Radiation damage can also occur from local effects of targeted radiation therapy to the liver with yttrium 90. These microspheres are delivered angiographically to treat either a primary malignant neoplasm or metastatic disease to the liver and inflict a combination of local intense radiation and embolic devascularization. Although local radiation effects can occur, a major advantage of targeted radiation is that radiation-induced diffuse liver disease with hepatomegaly and ascites is extremely rare.
Radiation hepatitis is characterized by massive panlobular congestion, hyperemia, hemorrhage, and mild proliferative change in the sublobular central veins. Most of the acute findings are sequelae of blood flow stasis secondary to injury of these veins. Complete clinical recovery is typically seen within 60 days, but there may be irreversible hepatocyte loss, fat deposition, fibrosis, or obliteration of the central veins.
With ultrasonography, geographic areas of radiation injury are hypoechoic relative to the remainder of the liver. This is likely the result of localized hepatic congestion or edema. These changes are more easily detected sonographically in patients with a background of hepatic steatosis resulting from chemotherapy or other causes, which accentuates the hypoechoic areas of radiation injury.
CT performed within several months of the radiation therapy shows a sharply defined band of low attenuation corresponding to the treatment port ( Fig. 89-9 ). This is due to edema or fatty infiltration of the involved area. If hepatic congestion is severe, it may appear heterogeneous and possibly simulate other processes, such as malignant neoplasms. In patients with a background of diffuse hepatic steatosis, the irradiated hepatic area may appear as a region of relatively increased attenuation. This may be due to loss of fat accumulation in the irradiated hepatocytes or regional edema, with the water content demonstrating higher attenuation in comparison with the steatotic parenchyma. During a period of weeks, the initially sharp borders of the irradiated zone become more irregular and indistinct as the peripheral areas of parenchyma begin to regenerate. Eventually, the irradiated area may become atrophic, demonstrated by volume loss. Radiation effects from yttrium 90 therapy can be manifested with hyperenhancement or hypoenhancement of a portion of the liver and chronically result in atrophy, similar to external beam radiation. The difference is that the distribution of the changes occurs in a hepatic arterial territory distribution rather than along a sharply marginated line. Extensive fibrosis from any radiation source can also potentially cause portal hypertension. Biliary strictures and radiation-induced cholecystitis can rarely occur.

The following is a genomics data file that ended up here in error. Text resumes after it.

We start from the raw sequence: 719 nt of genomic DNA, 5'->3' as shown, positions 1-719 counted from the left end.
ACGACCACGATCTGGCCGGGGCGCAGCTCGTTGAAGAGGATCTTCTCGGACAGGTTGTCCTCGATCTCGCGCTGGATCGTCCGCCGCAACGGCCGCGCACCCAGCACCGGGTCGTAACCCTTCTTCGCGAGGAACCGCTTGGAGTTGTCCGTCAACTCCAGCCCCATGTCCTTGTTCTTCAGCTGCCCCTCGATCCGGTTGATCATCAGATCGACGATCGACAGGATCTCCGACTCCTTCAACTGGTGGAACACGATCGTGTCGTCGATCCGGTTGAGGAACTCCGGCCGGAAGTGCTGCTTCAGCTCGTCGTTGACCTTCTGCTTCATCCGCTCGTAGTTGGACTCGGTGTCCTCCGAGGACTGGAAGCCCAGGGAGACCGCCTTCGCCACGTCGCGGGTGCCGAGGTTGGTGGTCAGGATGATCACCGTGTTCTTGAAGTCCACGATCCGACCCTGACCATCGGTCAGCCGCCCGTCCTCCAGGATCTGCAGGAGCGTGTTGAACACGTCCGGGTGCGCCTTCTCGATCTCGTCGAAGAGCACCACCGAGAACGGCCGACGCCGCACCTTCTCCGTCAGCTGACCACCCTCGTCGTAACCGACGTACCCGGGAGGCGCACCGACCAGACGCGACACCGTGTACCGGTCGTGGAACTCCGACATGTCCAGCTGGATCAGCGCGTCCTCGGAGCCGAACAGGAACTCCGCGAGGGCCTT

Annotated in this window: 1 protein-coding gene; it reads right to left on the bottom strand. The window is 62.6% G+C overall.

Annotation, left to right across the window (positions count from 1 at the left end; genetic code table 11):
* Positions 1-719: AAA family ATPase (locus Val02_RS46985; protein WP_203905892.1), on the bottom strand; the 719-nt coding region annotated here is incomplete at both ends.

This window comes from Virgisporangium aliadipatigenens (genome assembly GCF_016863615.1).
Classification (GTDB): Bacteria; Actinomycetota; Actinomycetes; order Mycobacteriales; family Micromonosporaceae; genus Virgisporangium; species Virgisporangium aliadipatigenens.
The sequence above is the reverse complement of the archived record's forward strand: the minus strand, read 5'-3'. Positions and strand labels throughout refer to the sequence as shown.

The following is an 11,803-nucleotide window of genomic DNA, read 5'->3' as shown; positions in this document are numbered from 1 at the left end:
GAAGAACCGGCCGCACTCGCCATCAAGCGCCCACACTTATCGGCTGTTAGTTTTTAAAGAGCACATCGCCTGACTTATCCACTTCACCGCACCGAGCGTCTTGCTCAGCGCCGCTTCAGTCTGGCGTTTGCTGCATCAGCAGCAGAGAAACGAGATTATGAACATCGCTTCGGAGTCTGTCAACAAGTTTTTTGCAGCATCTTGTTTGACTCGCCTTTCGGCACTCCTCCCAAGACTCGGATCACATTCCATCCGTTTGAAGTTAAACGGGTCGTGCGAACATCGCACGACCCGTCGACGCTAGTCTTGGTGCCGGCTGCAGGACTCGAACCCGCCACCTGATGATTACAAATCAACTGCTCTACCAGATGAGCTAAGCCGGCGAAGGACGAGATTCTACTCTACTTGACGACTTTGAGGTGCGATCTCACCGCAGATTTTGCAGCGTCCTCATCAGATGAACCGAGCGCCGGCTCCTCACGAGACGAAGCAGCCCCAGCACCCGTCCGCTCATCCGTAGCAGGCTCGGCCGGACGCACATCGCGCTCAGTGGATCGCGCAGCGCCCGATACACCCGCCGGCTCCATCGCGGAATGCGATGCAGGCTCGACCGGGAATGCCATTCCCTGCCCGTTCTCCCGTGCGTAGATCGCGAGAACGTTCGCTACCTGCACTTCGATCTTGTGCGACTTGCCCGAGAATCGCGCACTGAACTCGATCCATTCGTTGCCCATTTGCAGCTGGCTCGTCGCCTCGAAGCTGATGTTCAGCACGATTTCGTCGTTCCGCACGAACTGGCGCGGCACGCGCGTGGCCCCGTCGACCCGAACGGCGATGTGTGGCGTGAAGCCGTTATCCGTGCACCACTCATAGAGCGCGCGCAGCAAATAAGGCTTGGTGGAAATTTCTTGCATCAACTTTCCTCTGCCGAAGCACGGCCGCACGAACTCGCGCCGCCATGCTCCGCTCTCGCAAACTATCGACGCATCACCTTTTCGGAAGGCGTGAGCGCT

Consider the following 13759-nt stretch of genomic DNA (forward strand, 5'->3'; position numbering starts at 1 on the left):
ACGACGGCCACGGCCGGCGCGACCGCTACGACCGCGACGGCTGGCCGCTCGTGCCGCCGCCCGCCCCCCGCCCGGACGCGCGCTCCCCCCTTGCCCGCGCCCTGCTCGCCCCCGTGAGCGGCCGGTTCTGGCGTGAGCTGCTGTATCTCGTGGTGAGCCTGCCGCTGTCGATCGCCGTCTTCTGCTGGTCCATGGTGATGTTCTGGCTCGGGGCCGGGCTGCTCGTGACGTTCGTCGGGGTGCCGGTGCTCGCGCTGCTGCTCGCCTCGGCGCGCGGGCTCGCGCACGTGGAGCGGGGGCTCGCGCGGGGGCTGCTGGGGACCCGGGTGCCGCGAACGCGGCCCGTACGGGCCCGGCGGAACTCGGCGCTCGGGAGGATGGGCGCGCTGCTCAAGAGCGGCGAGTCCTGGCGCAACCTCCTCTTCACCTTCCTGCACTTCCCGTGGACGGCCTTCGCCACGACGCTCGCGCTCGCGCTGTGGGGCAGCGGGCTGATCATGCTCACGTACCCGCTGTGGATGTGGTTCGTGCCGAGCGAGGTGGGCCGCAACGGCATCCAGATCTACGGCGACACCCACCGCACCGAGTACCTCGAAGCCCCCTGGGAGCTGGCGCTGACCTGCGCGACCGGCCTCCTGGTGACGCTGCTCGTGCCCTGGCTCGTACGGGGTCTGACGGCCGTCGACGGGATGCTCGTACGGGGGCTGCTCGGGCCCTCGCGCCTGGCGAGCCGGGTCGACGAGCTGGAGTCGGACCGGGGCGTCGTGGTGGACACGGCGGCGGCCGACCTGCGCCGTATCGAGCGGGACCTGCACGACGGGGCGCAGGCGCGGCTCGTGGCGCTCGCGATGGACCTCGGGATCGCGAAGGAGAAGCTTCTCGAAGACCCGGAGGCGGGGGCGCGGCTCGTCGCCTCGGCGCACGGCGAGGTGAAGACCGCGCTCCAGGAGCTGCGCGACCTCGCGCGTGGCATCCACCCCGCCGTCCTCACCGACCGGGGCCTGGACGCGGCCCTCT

Radiation hepatitis on MRI is manifested as geographic areas of low signal intensity on T1-weighted images and high signal intensity on T2-weighted images secondary to increased water content as determined by proton spectroscopic imaging. Similar to CT, a distinctly sharp margin between the normal and abnormal liver parenchyma and appropriate clinical history are useful in making the specific diagnosis of postradiation changes.
Hemosiderosis and Hemochromatosis
The body normally contains 2 to 6 g of iron, 80% of which is functional iron in the form of hemoglobin, myoglobin, and iron-containing enzymes. The other 20% is in the storage form as either hemosiderin or ferritin and is normally stored within the reticuloendothelial system, which includes Kupffer cells within the liver and macrophages within the spleen and bone marrow. When it is present in excess amounts, iron is deposited into additional organs, where it can potentially cause dysfunction. Increased iron deposition without parenchymal organ damage is called hemosiderosis and is usually seen with body iron stores between 10 and 20 g.